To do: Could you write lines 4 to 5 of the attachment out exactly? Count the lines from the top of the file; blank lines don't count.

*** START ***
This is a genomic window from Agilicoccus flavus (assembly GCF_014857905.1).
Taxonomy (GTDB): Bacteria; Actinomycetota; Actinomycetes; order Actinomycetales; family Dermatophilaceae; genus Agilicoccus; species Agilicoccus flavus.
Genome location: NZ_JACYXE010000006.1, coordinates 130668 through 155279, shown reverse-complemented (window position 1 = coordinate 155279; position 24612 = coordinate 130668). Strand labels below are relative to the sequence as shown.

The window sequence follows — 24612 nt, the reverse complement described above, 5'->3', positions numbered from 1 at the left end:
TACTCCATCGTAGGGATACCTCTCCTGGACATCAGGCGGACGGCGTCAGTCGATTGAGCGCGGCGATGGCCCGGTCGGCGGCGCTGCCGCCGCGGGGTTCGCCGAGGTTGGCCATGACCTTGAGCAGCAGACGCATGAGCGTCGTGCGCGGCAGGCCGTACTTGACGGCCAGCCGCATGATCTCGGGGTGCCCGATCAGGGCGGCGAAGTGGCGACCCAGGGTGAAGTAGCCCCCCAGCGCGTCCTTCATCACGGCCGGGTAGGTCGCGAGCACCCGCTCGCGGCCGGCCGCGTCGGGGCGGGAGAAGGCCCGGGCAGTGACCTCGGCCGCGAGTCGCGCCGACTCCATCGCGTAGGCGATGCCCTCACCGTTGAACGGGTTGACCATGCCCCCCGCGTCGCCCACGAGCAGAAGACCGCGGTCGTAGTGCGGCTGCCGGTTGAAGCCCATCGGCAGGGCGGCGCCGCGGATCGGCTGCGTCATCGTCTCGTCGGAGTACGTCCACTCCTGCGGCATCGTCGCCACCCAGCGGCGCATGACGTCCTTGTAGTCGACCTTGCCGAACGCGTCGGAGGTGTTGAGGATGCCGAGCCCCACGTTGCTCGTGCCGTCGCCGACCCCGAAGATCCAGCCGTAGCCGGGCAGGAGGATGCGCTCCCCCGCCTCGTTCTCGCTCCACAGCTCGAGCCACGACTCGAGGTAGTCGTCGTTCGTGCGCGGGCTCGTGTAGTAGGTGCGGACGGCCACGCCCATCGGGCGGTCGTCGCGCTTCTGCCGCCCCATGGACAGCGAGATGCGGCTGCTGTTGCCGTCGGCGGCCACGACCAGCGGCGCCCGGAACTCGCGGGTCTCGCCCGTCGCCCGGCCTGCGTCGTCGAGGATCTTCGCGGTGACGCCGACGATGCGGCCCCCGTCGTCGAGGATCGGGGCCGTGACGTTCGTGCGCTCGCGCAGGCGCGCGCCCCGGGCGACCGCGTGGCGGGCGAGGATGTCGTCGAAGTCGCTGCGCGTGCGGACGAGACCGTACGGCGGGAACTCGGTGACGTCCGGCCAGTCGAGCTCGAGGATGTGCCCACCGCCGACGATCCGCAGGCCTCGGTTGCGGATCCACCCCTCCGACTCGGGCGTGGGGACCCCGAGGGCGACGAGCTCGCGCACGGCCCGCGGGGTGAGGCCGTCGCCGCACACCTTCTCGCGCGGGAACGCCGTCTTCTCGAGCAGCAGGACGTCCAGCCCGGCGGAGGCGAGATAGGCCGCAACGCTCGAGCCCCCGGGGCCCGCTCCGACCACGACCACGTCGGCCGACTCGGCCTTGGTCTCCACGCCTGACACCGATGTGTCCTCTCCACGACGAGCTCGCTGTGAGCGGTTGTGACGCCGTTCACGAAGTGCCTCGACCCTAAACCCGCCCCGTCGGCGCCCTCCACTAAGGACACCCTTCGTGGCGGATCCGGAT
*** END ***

The window sequence follows — 24612 nt, the reverse complement described above, 5'->3', positions numbered from 1 at the left end:
TACTCCATCGTAGGGATACCTCTCCTGGACATCAGGCGGACGGCGTCAGTCGATTGAGCGCGGCGATGGCCCGGTCGGCGGCGCTGCCGCCGCGGGGTTCGCCGAGGTTGGCCATGACCTTGAGCAGCAGACGCATGAGCGTCGTGCGCGGCAGGCCGTACTTGACGGCCAGCCGCATGATCTCGGGGTGCCCGATCAGGGCGGCGAAGTGGCGACCCAGGGTGAAGTAGCCCCCCAGCGCGTCCTTCATCACGGCCGGGTAGGTCGCGAGCACCCGCTCGCGGCCGGCCGCGTCGGGGCGGGAGAAGGCCCGGGCAGTGACCTCGGCCGCGAGTCGCGCCGACTCCATCGCGTAGGCGATGCCCTCACCGTTGAACGGGTTGACCATGCCCCCCGCGTCGCCCACGAGCAGAAGACCGCGGTCGTAGTGCGGCTGCCGGTTGAAGCCCATCGGCAGGGCGGCGCCGCGGATCGGCTGCGTCATCGTCTCGTCGGAGTACGTCCACTCCTGCGGCATCGTCGCCACCCAGCGGCGCATGACGTCCTTGTAGTCGACCTTGCCGAACGCGTCGGAGGTGTTGAGGATGCCGAGCCCCACGTTGCTCGTGCCGTCGCCGACCCCGAAGATCCAGCCGTAGCCGGGCAGGAGGATGCGCTCCCCCGCCTCGTTCTCGCTCCACAGCTCGAGCCACGACTCGAGGTAGTCGTCGTTCGTGCGCGGGCTCGTGTAGTAGGTGCGGACGGCCACGCCCATCGGGCGGTCGTCGCGCTTCTGCCGCCCCATGGACAGCGAGATGCGGCTGCTGTTGCCGTCGGCGGCCACGACCAGCGGCGCCCGGAACTCGCGGGTCTCGCCCGTCGCCCGGCCTGCGTCGTCGAGGATCTTCGCGGTGACGCCGACGATGCGGCCCCCGTCGTCGAGGATCGGGGCCGTGACGTTCGTGCGCTCGCGCAGGCGCGCGCCCCGGGCGACCGCGTGGCGGGCGAGGATGTCGTCGAAGTCGCTGCGCGTGCGGACGAGACCGTACGGCGGGAACTCGGTGACGTCCGGCCAGTCGAGCTCGAGGATGTGCCCACCGCCGACGATCCGCAGGCCTCGGTTGCGGATCCACCCCTCCGACTCGGGCGTGGGGACCCCGAGGGCGACGAGCTCGCGCACGGCCCGCGGGGTGAGGCCGTCGCCGCACACCTTCTCGCGCGGGAACGCCGTCTTCTCGAGCAGCAGGACGTCCAGCCCGGCGGAGGCGAGATAGGCCGCAACGCTCGAGCCCCCGGGGCCCGCTCCGACCACGACCACGTCGGCCGACTCGGCCTTGGTCTCCACGCCTGACACCGATGTGTCCTCTCCACGACGAGCTCGCTGTGAGCGGTTGTGACGCCGTTCACGAAGTGCCTCGACCCTAAACCCGCCCCGTCGGCGCCCTCCACTAAGGACACCCTTCGTGGCGGATCCGGAT